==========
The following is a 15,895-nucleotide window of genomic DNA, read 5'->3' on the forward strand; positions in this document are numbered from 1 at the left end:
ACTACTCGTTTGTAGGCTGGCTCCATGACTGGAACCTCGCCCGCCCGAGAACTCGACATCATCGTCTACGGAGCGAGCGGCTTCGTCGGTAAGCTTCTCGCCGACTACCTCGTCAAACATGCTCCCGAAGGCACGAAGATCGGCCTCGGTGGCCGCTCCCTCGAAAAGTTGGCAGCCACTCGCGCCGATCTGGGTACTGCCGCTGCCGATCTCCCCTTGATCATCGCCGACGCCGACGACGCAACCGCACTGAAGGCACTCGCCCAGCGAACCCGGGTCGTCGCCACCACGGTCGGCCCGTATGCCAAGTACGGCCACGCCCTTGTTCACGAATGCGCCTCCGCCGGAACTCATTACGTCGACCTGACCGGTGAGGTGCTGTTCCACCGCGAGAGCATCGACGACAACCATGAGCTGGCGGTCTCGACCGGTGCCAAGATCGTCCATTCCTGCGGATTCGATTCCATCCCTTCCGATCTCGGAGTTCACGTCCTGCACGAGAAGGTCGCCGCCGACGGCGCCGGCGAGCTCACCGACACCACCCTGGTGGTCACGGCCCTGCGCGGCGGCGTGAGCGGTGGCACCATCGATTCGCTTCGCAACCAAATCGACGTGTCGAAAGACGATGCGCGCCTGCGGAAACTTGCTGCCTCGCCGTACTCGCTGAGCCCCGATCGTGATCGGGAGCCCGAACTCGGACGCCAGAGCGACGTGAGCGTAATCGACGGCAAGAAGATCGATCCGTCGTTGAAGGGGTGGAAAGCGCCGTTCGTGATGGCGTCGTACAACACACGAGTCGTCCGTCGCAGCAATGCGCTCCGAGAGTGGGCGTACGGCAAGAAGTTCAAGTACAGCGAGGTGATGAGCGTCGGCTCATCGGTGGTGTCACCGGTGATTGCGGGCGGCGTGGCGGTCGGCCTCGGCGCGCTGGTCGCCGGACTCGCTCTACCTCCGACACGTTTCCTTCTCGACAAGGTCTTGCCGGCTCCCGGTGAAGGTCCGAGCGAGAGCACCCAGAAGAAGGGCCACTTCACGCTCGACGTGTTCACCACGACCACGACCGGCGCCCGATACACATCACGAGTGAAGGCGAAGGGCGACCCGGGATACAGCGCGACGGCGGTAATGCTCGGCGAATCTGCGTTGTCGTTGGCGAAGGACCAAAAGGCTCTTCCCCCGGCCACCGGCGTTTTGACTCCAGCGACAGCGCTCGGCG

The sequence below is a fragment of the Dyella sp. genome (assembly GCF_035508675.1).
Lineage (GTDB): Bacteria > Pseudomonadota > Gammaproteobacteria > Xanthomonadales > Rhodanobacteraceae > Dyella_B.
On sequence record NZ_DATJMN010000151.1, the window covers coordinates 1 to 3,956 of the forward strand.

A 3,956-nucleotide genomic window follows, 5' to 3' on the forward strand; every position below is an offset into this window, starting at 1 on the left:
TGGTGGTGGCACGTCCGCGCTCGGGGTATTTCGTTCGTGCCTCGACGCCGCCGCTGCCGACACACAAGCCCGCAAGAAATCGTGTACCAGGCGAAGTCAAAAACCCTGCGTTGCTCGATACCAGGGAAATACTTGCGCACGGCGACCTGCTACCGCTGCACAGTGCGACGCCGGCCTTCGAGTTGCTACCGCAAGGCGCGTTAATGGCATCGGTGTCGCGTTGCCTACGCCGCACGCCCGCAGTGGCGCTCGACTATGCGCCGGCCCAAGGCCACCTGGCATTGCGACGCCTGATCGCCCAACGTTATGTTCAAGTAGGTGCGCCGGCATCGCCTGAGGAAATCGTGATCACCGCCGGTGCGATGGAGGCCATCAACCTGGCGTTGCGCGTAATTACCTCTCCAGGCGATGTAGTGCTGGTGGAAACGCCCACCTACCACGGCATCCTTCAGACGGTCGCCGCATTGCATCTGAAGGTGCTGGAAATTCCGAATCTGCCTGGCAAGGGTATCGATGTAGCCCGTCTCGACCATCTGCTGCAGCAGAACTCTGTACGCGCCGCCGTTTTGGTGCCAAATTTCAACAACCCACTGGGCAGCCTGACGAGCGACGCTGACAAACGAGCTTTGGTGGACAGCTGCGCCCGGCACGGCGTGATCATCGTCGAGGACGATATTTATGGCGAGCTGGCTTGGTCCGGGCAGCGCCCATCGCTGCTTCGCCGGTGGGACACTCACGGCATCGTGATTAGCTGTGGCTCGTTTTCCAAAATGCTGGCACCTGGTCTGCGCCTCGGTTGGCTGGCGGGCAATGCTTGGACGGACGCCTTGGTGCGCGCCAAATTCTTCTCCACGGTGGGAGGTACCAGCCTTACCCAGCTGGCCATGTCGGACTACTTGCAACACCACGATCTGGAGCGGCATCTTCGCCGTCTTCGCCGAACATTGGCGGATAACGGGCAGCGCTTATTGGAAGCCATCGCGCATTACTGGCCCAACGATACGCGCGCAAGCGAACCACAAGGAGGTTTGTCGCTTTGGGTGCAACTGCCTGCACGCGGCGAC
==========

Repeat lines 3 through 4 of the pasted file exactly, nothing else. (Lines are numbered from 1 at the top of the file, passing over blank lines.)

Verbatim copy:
The sequence below is a fragment of the Dyella sp. genome (assembly GCF_035508675.1).
Lineage (GTDB): Bacteria > Pseudomonadota > Gammaproteobacteria > Xanthomonadales > Rhodanobacteraceae > Dyella_B.